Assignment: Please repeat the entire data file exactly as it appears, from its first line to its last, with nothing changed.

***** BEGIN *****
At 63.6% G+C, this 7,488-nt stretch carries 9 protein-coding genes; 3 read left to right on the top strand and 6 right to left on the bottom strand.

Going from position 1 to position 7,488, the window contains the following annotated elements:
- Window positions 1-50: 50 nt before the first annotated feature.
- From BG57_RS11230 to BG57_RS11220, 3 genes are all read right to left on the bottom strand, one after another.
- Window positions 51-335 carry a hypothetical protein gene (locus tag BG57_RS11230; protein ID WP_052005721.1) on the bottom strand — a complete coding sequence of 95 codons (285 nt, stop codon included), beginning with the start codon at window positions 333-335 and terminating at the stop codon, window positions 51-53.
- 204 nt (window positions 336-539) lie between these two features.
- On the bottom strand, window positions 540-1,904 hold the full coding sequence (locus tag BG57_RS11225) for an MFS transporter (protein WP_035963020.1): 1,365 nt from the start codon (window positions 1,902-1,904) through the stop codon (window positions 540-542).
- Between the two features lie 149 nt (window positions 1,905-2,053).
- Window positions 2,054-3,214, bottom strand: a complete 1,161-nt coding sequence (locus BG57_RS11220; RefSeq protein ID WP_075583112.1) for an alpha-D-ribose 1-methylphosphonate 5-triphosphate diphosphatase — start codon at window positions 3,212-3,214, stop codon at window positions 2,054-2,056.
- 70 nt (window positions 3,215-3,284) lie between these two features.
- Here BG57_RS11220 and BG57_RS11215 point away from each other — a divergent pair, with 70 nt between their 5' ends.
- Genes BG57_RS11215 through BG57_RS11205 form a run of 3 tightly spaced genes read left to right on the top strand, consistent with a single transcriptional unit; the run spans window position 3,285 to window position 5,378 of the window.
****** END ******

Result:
At 63.6% G+C, this 7,488-nt stretch carries 9 protein-coding genes; 3 read left to right on the top strand and 6 right to left on the bottom strand.

Going from position 1 to position 7,488, the window contains the following annotated elements:
- Window positions 1-50: 50 nt before the first annotated feature.
- From BG57_RS11230 to BG57_RS11220, 3 genes are all read right to left on the bottom strand, one after another.
- Window positions 51-335 carry a hypothetical protein gene (locus tag BG57_RS11230; protein ID WP_052005721.1) on the bottom strand — a complete coding sequence of 95 codons (285 nt, stop codon included), beginning with the start codon at window positions 333-335 and terminating at the stop codon, window positions 51-53.
- 204 nt (window positions 336-539) lie between these two features.
- On the bottom strand, window positions 540-1,904 hold the full coding sequence (locus tag BG57_RS11225) for an MFS transporter (protein WP_035963020.1): 1,365 nt from the start codon (window positions 1,902-1,904) through the stop codon (window positions 540-542).
- Between the two features lie 149 nt (window positions 1,905-2,053).
- Window positions 2,054-3,214, bottom strand: a complete 1,161-nt coding sequence (locus BG57_RS11220; RefSeq protein ID WP_075583112.1) for an alpha-D-ribose 1-methylphosphonate 5-triphosphate diphosphatase — start codon at window positions 3,212-3,214, stop codon at window positions 2,054-2,056.
- 70 nt (window positions 3,215-3,284) lie between these two features.
- Here BG57_RS11220 and BG57_RS11215 point away from each other — a divergent pair, with 70 nt between their 5' ends.
- Genes BG57_RS11215 through BG57_RS11205 form a run of 3 tightly spaced genes read left to right on the top strand, consistent with a single transcriptional unit; the run spans window position 3,285 to window position 5,378 of the window.